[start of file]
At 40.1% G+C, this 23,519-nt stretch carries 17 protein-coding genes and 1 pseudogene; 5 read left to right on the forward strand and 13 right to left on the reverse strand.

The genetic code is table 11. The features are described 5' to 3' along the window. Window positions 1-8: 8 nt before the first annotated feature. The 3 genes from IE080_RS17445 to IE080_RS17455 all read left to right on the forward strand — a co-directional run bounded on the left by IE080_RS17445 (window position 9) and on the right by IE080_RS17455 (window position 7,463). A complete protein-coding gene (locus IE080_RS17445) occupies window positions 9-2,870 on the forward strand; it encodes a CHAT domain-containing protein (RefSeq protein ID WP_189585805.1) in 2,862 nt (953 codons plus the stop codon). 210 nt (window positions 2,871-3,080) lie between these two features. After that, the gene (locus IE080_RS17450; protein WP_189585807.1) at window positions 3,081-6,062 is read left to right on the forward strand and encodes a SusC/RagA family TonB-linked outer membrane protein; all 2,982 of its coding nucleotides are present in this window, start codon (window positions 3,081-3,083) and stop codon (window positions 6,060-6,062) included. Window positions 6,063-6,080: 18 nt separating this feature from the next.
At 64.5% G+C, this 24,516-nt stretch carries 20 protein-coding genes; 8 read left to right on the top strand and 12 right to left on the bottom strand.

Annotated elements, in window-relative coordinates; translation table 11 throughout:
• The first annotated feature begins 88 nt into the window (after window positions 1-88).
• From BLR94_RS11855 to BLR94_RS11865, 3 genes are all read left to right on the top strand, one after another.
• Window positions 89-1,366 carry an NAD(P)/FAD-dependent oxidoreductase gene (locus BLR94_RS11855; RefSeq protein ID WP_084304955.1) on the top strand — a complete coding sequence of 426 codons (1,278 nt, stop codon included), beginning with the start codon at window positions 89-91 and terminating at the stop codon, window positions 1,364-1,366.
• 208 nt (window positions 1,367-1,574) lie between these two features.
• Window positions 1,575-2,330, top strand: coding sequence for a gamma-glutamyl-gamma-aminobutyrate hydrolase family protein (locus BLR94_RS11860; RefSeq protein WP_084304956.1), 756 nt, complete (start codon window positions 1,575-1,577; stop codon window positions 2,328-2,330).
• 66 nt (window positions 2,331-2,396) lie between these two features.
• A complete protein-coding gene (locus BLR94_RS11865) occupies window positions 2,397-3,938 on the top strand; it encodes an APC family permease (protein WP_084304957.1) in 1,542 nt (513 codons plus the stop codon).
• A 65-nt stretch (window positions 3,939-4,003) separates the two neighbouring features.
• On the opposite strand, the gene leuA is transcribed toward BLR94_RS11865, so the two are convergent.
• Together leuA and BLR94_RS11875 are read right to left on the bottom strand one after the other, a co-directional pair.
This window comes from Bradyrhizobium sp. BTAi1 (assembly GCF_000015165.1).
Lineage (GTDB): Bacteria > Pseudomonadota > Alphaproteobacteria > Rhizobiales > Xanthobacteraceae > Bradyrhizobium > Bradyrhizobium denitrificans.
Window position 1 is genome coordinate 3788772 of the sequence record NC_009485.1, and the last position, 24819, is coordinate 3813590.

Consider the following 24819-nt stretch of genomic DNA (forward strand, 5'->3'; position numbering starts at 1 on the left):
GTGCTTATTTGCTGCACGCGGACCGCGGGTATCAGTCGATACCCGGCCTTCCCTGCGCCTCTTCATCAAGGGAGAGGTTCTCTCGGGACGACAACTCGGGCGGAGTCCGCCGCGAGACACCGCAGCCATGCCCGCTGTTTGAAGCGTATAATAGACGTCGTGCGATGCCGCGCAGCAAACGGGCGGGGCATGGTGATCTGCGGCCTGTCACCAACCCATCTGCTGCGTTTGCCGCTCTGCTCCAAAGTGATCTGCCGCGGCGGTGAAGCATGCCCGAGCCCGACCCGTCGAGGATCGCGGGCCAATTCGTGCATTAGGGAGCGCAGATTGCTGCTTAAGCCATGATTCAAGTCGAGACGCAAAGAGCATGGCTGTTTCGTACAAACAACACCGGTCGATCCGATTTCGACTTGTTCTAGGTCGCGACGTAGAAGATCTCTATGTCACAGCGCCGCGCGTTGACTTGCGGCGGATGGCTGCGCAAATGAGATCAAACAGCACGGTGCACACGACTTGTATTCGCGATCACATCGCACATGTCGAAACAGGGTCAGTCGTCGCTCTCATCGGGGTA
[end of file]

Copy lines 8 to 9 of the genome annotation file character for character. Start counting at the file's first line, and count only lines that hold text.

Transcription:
• 208 nt (window positions 1,367-1,574) lie between these two features.
• Window positions 1,575-2,330, top strand: coding sequence for a gamma-glutamyl-gamma-aminobutyrate hydrolase family protein (locus BLR94_RS11860; RefSeq protein WP_084304956.1), 756 nt, complete (start codon window positions 1,575-1,577; stop codon window positions 2,328-2,330).